Do you have a teen who is struggling with a drug problem? For many parents, there is no greater fear than the one that their child may end up addicted to drugs. A drug addiction can derail your child's bright future, and possibly even lead them to jail or an early death. Compounding matters, drug addiction can often be a very stubborn problem to overcome. This is especially true if the child is deeply addicted to a hardcore narcotic. Fortunately, there are steps you can take to help. Below are three tips to help you help your child overcome their drug problem:
Listen to them. While your child may have originally experimented with drugs out of curiosity, they likely became addicted due to some deeply held pain or insecurity. They may feel that they can't talk to you, or that if they do, you won't listen or care. Let them know that you want to be there for them and you want to listen. Also tell them that you won't judge or reprimand them. If they do confide in you, be sure to keep your promise. As hard as it may be, resist the urge to give them your opinion or tell them what to do. Instead, just listen. If you do, you may understand the root of their problem, which can help you help them find a solution.
Offer distractions. People who are addicted to drugs often forget what life was like before they used drugs. They may even think that drugs has somehow made their life better. Take any opportunity you can to get them away from their current situation and experience life as it was before they started using. Take them to a local sporting event or festival. Go on a weekend getaway or head out of town to visit family. Head to the beach for a few days. Just get them away from their friends, their dealer, and their current situation. That will give them a chance to reconnect with family, experience life without drugs, and consider the idea of recovery.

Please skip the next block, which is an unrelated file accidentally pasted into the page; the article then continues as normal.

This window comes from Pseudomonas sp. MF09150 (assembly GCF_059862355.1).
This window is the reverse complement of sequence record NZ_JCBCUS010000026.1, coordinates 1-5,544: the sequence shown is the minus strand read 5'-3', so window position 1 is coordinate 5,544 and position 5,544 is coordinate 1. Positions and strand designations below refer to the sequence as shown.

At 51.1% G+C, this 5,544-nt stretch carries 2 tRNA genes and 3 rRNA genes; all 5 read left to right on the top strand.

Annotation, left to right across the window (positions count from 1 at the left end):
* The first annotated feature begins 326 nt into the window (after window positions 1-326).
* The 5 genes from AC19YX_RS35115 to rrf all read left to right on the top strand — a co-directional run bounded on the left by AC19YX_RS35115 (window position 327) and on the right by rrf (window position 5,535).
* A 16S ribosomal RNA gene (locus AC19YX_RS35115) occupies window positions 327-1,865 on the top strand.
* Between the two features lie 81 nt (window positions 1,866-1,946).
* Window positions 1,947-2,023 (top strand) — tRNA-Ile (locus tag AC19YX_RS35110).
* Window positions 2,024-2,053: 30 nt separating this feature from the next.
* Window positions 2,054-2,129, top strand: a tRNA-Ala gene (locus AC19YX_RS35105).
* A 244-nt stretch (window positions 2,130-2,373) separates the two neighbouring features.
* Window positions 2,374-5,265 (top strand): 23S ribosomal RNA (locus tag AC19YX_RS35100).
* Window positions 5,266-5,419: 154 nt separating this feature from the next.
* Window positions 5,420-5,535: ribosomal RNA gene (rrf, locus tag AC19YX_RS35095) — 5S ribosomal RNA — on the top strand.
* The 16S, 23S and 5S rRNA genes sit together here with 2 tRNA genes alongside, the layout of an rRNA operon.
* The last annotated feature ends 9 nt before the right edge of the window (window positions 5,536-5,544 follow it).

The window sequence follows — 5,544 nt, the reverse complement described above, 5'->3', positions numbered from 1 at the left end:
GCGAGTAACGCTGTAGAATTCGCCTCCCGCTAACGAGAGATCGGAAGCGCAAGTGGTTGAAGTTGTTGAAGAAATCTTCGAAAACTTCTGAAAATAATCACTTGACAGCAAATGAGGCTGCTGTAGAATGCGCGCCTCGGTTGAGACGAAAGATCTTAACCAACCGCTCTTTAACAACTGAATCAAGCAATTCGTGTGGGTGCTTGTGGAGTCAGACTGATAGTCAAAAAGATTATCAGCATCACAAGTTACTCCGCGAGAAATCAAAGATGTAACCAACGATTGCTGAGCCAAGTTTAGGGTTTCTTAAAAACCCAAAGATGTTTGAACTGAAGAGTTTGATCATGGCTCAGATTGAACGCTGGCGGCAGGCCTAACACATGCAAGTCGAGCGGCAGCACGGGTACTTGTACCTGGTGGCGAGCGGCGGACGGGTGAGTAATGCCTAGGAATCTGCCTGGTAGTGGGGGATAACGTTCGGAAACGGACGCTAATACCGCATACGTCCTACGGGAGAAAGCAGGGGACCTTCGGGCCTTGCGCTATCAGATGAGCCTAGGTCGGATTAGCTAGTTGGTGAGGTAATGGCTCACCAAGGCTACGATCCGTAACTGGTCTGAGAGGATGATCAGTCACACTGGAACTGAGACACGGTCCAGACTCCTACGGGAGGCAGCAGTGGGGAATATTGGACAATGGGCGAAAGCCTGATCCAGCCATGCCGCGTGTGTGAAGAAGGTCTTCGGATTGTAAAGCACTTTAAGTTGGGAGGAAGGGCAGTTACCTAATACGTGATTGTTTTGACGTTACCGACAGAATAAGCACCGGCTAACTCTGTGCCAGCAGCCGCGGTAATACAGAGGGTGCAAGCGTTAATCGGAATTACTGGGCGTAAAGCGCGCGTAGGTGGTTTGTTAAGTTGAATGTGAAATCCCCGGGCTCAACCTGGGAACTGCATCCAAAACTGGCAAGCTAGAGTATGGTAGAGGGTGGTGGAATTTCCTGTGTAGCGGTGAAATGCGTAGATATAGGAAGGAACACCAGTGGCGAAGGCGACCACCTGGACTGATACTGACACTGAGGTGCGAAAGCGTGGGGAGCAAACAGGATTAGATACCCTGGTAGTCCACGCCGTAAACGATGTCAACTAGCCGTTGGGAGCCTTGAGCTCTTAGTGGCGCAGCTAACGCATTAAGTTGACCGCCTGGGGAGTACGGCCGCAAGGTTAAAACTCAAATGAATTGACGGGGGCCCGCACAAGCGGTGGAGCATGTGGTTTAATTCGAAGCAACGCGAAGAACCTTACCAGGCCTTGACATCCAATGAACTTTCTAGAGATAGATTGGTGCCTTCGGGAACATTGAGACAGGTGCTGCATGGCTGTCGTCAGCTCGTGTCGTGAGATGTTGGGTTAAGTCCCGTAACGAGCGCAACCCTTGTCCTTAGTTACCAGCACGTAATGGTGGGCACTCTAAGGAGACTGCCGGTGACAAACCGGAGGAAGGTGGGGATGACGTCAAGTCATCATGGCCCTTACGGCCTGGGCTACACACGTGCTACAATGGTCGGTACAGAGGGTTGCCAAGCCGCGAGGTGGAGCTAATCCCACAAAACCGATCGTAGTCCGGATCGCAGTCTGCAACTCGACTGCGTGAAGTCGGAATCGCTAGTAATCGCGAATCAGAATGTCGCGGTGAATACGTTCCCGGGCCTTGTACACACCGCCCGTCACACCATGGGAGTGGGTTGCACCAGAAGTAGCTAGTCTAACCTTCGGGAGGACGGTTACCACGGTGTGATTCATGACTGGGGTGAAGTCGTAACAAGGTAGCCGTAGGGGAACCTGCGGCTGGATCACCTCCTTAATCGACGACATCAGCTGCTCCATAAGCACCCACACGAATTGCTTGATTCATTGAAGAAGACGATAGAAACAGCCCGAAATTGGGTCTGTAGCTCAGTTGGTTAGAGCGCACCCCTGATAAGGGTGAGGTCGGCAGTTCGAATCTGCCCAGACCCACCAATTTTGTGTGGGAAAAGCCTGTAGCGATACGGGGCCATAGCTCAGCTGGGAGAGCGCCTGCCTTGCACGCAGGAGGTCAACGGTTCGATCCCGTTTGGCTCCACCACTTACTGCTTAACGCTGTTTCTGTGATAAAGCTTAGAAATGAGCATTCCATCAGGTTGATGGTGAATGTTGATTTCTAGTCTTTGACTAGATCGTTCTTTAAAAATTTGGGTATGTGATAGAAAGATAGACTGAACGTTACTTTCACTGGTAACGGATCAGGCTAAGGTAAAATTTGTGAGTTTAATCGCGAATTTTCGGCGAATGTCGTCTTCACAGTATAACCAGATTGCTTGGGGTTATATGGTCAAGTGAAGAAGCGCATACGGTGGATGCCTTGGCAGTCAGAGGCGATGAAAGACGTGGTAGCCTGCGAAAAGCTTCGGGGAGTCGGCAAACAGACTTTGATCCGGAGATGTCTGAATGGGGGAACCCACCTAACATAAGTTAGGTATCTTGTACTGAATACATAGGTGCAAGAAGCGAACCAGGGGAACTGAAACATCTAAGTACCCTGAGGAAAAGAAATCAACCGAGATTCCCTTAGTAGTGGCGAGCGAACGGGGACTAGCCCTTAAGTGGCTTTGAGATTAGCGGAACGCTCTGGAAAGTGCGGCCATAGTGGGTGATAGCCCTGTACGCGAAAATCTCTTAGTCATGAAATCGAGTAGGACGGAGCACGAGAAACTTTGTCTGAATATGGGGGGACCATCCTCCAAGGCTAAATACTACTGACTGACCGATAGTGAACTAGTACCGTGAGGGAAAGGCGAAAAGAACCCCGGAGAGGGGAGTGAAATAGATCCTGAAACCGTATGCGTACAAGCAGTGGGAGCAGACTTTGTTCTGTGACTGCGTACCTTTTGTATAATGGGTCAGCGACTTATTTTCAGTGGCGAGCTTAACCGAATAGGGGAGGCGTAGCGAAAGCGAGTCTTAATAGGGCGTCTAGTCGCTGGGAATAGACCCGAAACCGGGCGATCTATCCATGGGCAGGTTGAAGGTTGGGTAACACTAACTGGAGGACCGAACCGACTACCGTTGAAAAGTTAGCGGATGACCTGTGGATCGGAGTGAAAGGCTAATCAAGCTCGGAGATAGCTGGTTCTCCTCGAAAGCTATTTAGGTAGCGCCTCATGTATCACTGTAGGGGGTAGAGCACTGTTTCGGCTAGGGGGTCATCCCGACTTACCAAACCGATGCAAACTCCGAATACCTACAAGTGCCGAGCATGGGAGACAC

Suggest, but don't force, a treatment program. Obviously, you probably want to get your teen into a treatment program. However, a treatment program may not be effective if the teen really doesn't want to be there. They need to go because they want to recover, not because you forced them to go. Let them know that treatment is an option and that you will help them with anything they need to get treatment. If they're open to the idea, possibly even take them to meet with a counselor. However, make sure they've opened their mind to the idea of getting off drugs.
For more information, contact a teen addiction treatment center in your area, like Children's Home of NKY or a similar location. They can offer more tips on how you can help your child.
I knew that I loved my husband, but I was having a very difficult time liking him most days. My husband acted much like an overgrown teenager expecting me to do everything for him. He couldn't be bothered to put his trash in the trash can, or put his dirty laundry in the hamper or even carry his dirty dishes to the sink so that I could wash them. After about 18 years of this behavior, I finally had to find someone to go to for help. We started seeing a counselor to try to find a way for me to like him again. It has helped some. My blog will show you a few ways that counseling can help you like your spouse as much as you love him or her.